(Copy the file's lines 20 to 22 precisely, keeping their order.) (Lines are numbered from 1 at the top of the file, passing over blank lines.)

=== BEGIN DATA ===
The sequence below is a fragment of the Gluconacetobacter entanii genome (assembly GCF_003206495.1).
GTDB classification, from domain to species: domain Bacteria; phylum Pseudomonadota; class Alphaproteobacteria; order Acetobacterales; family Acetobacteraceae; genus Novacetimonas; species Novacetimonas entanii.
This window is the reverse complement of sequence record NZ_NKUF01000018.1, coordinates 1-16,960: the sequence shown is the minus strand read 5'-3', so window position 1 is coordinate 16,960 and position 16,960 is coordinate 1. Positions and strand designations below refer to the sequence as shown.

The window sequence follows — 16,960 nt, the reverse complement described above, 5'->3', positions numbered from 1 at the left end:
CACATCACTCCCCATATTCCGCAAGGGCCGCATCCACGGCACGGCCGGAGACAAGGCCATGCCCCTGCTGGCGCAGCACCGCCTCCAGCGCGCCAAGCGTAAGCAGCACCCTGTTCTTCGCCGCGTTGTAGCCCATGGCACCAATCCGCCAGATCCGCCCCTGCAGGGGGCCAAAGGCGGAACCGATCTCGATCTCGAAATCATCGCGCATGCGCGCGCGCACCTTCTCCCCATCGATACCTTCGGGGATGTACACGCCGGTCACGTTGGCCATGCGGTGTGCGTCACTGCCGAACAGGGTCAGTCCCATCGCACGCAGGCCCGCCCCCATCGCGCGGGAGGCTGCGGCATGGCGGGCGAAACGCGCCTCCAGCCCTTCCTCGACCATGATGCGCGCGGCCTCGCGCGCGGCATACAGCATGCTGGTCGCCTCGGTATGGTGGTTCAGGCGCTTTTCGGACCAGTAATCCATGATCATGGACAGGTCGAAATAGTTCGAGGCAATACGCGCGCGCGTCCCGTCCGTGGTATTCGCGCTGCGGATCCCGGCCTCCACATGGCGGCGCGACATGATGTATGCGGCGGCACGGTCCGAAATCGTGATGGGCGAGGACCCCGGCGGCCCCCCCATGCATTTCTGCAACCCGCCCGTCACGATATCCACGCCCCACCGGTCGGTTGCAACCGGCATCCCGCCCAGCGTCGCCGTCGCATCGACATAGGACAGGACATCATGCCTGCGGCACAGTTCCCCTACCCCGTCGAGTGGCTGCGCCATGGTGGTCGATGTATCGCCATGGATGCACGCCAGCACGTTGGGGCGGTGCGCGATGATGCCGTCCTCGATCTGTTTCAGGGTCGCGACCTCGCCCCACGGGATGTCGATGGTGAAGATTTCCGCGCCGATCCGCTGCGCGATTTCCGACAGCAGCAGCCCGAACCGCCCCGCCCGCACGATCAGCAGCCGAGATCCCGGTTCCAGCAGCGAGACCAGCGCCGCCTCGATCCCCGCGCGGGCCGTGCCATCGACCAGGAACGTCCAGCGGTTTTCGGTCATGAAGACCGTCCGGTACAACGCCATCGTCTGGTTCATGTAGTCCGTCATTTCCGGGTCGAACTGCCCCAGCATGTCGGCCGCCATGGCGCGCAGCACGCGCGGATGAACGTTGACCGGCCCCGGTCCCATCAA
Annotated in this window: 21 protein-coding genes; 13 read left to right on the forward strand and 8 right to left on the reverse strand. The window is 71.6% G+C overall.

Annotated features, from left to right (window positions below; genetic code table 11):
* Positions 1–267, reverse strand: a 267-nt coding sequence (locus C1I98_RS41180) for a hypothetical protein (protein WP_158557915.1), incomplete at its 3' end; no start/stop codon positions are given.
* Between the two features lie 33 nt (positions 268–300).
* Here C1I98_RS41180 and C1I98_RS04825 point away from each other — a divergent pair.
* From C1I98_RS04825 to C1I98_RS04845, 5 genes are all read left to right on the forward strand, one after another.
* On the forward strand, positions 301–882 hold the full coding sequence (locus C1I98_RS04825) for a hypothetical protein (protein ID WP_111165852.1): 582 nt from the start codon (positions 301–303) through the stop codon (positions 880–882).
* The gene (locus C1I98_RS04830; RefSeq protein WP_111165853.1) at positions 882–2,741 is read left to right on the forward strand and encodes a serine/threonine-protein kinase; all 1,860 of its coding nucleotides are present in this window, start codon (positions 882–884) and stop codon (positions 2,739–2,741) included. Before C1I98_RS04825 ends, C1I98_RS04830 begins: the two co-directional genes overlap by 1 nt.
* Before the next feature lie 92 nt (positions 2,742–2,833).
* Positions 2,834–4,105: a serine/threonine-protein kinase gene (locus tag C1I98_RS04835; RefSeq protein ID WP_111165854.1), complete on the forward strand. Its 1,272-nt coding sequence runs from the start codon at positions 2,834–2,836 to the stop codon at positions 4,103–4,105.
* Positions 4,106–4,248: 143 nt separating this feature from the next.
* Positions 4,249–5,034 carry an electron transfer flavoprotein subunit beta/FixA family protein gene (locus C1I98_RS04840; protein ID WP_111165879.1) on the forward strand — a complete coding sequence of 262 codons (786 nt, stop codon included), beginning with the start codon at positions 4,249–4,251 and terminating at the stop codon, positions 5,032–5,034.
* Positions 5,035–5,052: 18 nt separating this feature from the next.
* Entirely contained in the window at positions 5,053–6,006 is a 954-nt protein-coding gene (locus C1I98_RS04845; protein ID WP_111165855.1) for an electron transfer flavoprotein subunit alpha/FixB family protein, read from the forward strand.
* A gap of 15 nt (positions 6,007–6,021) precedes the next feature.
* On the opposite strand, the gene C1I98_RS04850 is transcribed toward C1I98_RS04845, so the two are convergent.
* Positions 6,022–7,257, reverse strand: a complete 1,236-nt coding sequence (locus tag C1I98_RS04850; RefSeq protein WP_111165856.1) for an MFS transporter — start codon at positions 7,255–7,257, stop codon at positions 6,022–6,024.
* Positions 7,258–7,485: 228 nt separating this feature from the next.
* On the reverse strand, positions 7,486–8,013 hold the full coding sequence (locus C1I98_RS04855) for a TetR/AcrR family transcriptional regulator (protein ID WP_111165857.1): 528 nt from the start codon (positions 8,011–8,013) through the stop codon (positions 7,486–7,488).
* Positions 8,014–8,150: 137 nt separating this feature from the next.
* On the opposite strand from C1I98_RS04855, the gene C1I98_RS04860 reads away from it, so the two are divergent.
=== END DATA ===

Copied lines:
* A gap of 15 nt (positions 6,007–6,021) precedes the next feature.
* On the opposite strand, the gene C1I98_RS04850 is transcribed toward C1I98_RS04845, so the two are convergent.
* Positions 6,022–7,257, reverse strand: a complete 1,236-nt coding sequence (locus tag C1I98_RS04850; RefSeq protein WP_111165856.1) for an MFS transporter — start codon at positions 7,255–7,257, stop codon at positions 6,022–6,024.